Kindergartners gathered last Saturday in New Paltz to say one final goodbye to their monarch butterfly friends, and to wish them well on their long journey to Mexico. The insects had hatched on milkweed saved from mowing along the River-to-Ridge trail, collected as caterpillars and allowed to pupate under the watchful eye of Duzine students. Teacher Rebecca Burdett and environmental educator Betty Boomer worked with leaders of the Open Space Institute (OSI) to ensure the milkweed, critical for monarch breeding, was allowed to flourish during the key breeding and feeding time. The message of “don’t cut the milkweed” was central to the release party, which occurred in conjunction with the first anniversary of the trail itself and opening of its final loop into the Mohonk Preserve.
The adults in attendance may have had more to learn about the monarch than the youngsters, who study them for six weeks at the beginning of the school year in New Paltz. Milkweed, a tall plant with broad leaves that flowers in summertime, is the only place monarch butterflies lay their eggs. They’ll gladly eat nectar from any flower they find, sucking it down greedily through a proboscis, but milkweed is their nursery. The butterflies hatched now, called “super monarchs,” won’t breed unless they survive the winter. Instead, they will be undertaking the mind-boggling migration to Mexico that is the hallmark of the species. Conversely, it takes three generations of butterflies to make it back to their northern haunts.
This is the second year Duzine students have released the butterflies, and several first-graders joined them for the festivities. They displayed advocacy posters with phrases such as, “Don’t cut down the milkweed, because all the butterflies will be dead and not be alive again.” The plant is mowed by farmers and landscapers and others who don’t recognize its value to this indicator species, but when Burdett approached OSI leaders, they quickly agreed to have the farmer renting the adjacent fields avoid mowing during the peak chrysalis months of the summer.
Burdett called this a “particularly amazing year for monarchs;” her class alone released 96 and had some more they hoped would emerge. The later they are born, presumably the harder it is to reach Mexico; they can fly about a hundred miles between feedings, according to Boomer, and will likely starve if they can’t find flowers in season. There are still many unanswered questions about these insects with distinctive orange wings. It wasn’t until 1975 that the location of a Mexican roosting site was identified, thanks to the pioneering work of researcher Fred Urquhart, who had started tagging the creatures decades earlier. According to Burdett, it was through a tag placed by a child that the length of the butterfly migration was first understood. The teacher carefully tagged each of her class’s butterflies before it was released, attaching a small sticker to the underside of a wing where it won’t interfere with flight. In Mexico, workers are paid five dollars for each butterfly with a tag that they retrieve from among the dead in the springtime.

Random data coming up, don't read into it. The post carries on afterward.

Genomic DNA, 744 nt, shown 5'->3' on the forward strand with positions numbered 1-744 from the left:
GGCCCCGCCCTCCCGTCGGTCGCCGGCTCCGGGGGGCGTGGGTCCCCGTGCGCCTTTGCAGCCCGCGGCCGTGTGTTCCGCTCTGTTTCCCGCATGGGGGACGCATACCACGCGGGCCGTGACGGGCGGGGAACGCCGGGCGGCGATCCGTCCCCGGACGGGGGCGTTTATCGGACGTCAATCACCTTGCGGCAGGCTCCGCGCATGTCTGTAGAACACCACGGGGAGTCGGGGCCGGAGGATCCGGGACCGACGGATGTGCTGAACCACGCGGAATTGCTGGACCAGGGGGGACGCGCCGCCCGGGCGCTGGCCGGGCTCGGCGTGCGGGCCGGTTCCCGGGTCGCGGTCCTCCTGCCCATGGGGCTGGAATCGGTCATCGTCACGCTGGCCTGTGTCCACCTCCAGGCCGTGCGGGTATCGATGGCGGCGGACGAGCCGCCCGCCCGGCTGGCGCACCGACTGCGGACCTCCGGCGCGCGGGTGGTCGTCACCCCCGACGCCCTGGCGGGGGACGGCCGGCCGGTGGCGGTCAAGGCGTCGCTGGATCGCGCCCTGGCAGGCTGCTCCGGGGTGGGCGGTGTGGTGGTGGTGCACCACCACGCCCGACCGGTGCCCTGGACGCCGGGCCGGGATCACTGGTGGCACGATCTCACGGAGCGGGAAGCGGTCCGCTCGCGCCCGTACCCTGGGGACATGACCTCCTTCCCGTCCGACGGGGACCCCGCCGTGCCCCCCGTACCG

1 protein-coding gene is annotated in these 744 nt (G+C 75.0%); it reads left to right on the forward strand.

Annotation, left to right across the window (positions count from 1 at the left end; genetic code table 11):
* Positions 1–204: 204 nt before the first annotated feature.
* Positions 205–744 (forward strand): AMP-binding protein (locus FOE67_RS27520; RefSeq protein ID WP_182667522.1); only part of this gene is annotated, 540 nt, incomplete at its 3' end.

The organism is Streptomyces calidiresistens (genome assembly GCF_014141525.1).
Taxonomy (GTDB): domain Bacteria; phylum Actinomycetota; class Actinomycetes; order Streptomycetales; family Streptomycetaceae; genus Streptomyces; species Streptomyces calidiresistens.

Arriving as they do near the end of October, monarch butterflies are woven into Day of the Dead celebrations, Burdett said; they are seen as ancestral spirits returning home. The characteristics of over-wintering sites to which the butterflies are traveling include trees to protect the roosting butterflies from predators during their hibernation, plenty of water to drink and an absence of frost.
Boomer and Burdett each offered a piece of simple advice to support the species. Burdett’s message, echoed by her students and exemplified in her behavior, is to let milkweed be until Halloween. As she worked with the farmer overseeing OSI land, she hopes other farmers are open to managing their mowing around this concern. Boomer added that the butterfly bush is not the monarch’s friend. “It’s not a native species, and it confuses them,” she said. The pair gave away milkweed seeds, small brown pellets attached to the wispy tendrils on which they take flight, to get the proper plant out into the world. In recent years milkweed has also been distributed by the butterfly king and queen during Sinterklaas festivities in Kingston. The seeds must lie dormant in the cold — through the winter or in a refrigerator — before they will germinate.
As for “these five-year-old citizen scientists,” as their teacher described them, several were more than happy to weigh in when asked about monarchs.
“Don’t smush them,” said Jackie, who went on to explain the importance of collaborating with farmers to preserve the juveniles hidden in the fields.
Violet agreed, observing the cocoons and eggs are difficult to spot for adult eyes and that avoidance is the safer course of action. Nicky, for his part, expounded on the care he and his classmates provided the caterpillars to encourage the transformation into the iconic butterfly.
It’s impossible to say if the descendants of the monarchs born in New Paltz will return precisely here, but if they are indeed spirits of ancestors, perhaps they will recall the smiling children who sang songs of farewell to them and come back seeking more of the same.